Lunch Time Live-streamed Concert Subscriptions

by David Mowat in Bristol, England, United Kingdom

Live

£740

raised in 106 days

26

supporters

To bring solace and connection with live-streamed music on Mondays in Saint Stephen's Church Bristol in the pandemic, when lock-down lifts.

by David Mowat in Bristol, England, United Kingdom

Hallo, I'm David Mowat, musician and independent promoter and I'm inviting you to be a subscriber to live-streamed concerts when conditions allow us to start. Your money would not go to the church but to  my music account to be distributed to musicians film-maker sound engineer and myself as need dictates. 

For many decades, up until March 17th 2020 there have been free-entry lunch time concerts in the beautiful ancient church of Saint Stephen's by what was Bristol's old harbour in the city centre. Thousands of people have found this place to be an oasis in a busy city. 

 Audiences have been office workers, shoppers, visitors, parents with small children, disabled people and their carers and especially older people. 

There was a sizeable one for Gypsy Rose in January. 

I, with invaluable support from church volunteers, have been running these concerts for 11 years, drawing from my eclectic tastes and the riches thrown up on our cultural shore-line: jazz, Baroque, freeform, classical, spoken word, singer-songwriter; the talent and genre has been never-ending. 

We're independent from the church management and pay a rent to them for the use of the building, and feel fully supported by them. 

Here for example in the blissful pre-epidemic run-up to Christmas is the Bristol Ukelele Club.

As we all respond to the pandemic, it's not possible to meet there for the time being in person. And the government announced a much stricter control of movement on March 23rd evening, so even these plans cannot be given a start date. 

But live streaming a concert, when the concert goer, from their own home, sees the familiar church pillars and furniture, and I can welcome them on camera as I always do, can be the next best thing to actually being there.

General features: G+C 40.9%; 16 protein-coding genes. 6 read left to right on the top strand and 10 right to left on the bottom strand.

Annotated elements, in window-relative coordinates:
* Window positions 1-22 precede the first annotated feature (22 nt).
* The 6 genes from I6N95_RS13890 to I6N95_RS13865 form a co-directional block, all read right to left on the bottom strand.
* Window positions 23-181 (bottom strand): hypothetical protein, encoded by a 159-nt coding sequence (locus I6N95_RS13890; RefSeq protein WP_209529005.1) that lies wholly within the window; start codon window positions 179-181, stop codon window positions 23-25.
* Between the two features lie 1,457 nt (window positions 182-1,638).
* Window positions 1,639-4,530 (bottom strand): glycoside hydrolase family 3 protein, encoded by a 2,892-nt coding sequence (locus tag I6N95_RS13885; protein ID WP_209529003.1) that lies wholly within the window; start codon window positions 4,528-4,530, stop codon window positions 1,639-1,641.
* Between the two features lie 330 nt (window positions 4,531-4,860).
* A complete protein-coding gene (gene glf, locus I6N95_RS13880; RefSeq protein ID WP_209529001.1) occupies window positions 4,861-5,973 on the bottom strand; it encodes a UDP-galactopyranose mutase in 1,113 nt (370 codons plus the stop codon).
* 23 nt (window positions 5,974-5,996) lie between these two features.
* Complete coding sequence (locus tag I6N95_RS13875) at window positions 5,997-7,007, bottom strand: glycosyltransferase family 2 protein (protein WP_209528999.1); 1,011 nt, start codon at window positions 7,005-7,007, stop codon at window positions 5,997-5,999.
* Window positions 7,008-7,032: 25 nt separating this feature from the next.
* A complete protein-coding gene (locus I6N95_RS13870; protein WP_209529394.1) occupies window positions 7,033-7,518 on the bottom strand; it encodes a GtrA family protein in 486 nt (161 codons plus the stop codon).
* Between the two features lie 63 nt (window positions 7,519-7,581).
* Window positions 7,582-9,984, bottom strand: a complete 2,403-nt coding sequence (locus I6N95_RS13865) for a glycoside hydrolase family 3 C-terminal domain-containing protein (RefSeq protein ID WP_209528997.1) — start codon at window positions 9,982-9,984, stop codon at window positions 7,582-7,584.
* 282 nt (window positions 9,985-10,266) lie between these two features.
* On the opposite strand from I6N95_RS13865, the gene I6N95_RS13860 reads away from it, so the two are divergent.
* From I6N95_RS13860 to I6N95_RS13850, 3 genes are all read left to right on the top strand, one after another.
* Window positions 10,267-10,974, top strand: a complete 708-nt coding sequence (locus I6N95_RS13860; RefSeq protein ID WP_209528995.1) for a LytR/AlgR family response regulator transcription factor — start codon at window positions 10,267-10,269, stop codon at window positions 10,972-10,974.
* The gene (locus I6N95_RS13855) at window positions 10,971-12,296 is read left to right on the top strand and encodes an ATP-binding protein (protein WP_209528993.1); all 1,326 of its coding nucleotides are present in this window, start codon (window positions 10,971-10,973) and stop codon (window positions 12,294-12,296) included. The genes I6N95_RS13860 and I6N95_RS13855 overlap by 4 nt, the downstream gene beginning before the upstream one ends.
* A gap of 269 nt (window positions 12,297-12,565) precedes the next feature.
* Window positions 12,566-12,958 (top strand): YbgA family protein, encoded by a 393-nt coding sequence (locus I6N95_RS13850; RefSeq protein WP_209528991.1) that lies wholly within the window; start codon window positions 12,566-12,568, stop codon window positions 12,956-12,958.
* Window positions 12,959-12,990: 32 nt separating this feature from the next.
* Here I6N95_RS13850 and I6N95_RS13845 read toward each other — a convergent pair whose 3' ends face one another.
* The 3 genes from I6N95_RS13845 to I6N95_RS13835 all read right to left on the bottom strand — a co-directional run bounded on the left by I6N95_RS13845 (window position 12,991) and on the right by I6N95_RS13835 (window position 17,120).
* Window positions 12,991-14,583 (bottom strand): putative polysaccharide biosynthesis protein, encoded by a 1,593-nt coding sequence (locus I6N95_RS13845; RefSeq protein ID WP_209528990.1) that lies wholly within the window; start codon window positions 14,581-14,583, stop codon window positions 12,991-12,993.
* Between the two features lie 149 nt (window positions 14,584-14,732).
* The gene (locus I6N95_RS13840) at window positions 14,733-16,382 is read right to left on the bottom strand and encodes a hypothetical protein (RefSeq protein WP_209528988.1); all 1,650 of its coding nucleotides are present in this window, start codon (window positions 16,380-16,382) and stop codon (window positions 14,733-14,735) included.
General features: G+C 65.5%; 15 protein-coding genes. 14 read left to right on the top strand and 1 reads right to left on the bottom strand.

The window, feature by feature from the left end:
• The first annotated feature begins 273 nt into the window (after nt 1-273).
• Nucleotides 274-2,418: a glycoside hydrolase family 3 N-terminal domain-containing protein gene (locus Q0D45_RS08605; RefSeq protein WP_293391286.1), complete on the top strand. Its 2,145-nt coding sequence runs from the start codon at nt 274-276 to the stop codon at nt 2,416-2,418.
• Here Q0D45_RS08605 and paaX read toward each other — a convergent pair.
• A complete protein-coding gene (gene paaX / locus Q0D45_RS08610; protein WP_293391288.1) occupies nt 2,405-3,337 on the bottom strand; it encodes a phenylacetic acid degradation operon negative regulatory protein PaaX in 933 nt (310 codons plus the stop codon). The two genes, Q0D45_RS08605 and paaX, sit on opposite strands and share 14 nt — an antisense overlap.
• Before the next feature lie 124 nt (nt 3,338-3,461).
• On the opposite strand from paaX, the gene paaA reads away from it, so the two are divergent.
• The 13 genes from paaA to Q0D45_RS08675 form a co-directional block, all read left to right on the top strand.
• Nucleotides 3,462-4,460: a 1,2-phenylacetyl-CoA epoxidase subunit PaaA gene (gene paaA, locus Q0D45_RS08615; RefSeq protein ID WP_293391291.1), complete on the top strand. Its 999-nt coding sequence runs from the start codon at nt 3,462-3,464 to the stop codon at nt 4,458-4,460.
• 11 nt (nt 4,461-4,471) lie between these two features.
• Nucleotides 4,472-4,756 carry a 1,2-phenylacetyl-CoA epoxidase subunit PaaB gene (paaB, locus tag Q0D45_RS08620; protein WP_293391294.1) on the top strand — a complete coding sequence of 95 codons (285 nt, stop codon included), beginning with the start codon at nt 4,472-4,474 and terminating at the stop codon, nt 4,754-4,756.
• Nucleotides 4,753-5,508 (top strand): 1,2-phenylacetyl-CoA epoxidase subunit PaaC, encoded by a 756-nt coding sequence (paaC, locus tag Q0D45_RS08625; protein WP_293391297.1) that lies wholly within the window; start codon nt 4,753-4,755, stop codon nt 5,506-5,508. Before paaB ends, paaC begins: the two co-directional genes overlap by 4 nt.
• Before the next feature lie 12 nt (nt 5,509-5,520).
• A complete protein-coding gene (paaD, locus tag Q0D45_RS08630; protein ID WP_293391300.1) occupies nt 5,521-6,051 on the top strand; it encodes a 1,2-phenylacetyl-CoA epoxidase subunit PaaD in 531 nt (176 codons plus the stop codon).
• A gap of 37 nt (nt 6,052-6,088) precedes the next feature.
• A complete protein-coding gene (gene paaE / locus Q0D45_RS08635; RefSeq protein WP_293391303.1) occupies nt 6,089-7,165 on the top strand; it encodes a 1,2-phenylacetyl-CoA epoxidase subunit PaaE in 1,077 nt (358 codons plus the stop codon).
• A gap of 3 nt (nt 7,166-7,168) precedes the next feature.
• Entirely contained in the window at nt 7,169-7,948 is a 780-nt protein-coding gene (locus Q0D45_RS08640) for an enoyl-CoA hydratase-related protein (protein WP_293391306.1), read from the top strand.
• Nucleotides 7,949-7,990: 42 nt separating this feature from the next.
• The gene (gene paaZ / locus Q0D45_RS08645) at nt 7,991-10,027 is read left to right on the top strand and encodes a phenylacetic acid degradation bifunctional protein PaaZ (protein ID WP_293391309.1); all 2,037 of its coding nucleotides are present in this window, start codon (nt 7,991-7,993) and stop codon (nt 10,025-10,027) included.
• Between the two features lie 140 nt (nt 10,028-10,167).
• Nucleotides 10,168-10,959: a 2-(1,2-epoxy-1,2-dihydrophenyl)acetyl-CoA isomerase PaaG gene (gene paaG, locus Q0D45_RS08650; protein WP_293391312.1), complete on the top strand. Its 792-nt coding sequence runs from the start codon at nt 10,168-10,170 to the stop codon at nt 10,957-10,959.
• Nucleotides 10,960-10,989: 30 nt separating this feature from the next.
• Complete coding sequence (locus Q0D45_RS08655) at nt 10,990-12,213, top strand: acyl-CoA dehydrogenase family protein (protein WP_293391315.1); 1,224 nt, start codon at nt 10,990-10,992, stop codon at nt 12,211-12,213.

We'll have an in-the-moment shared experience. As well as being separate physical entities we share a spiritual realm and music can join up our separated selves, I believe. We'll need that feeling. 

In normal times the donations basket has covered all our needs. But not only is there no audience there to put money in a basket, but the services of my excellent colleagues, who volunteered before I thought up crowdfunder, a sound engineer and film maker, are vital to bring you a quality experience. They, like all of us self-employed freelancers in this climate, are being creative in how we do what do! They need the opportunity to be paid something. 

Rhodri Spearing made a promo video for one of the bands I run, BEJE, in January, and made such a good job of it he was the obvious person to ask about live streaming. 

In normal times the musicians get a meal and expenses. In these times I'd like them to have the chance for a bit more than that. 

On the 23rd March, we tested our idea for the first time (before the government made its announcement)! And there's been great reaction.

 "Well done all of you, that was amazing!" Sarah Mitchel, church volunteer. 

"Live music in these times. Really important" Martin Le Poidevin, concert organiser/singer

"So lovely to have local connection in this way" Catherine Feeney, concert-goer

 We were thrilled that, at short notice, Kath and Charles Sugden, members of Speranza (which means 'hope'), were able to perform for us. Rhodri's face book page will given you a highlight of this concert (see below).

Since the evening of 23rd March, there is in effect 'lock down'. This means that, for the next few weeks at least, we won't be able even to live stream concerts. But it seems that there may be  periods of let up, and when the opportunity arises, we now have the experience and the plans to put live streaming in place. 

This crowdfunder could deliver a pot  which will help me to confidently go ahead, book Rhodri, musicians and a sound engineer if needed. 

When that time comes, I figure a budget of £200 a concert would do  it. The pandemic and the justified stringent government response to it has devastated the cultural industries, especially free lancers. £200 would be a pot which those involved could decide week to week how to divide. This small amount reflects the primary task: to raise spirits through music in this global pandemic. Those involved include performers, film maker, sound engineer and promoter.  Stretch that over 20 concerts, a wild guess at how many there'll be before we'll meet again (we know where but not when Vera) and I reach a £4000 target. 

In the event that the pandemic lasts much longer and the funds run out, we'll think again. We'll get a sense of that as time goes on and can always reduce our honorariums. We're grateful for what comes. And this crowd-funder is also about building a live audience even if we don't realise our target. 

Thank you so much for getting this far and considering being a stay-at-home subscriber to our live streamed concerts in the months ahead. It may be that you're one of the regulars on a Monday at 1pm in which case, I'm glad we've found a way to carry things on for you, when the opportunity arises. 

With my very best wishes

David Mowat, independent concerts promoter. 

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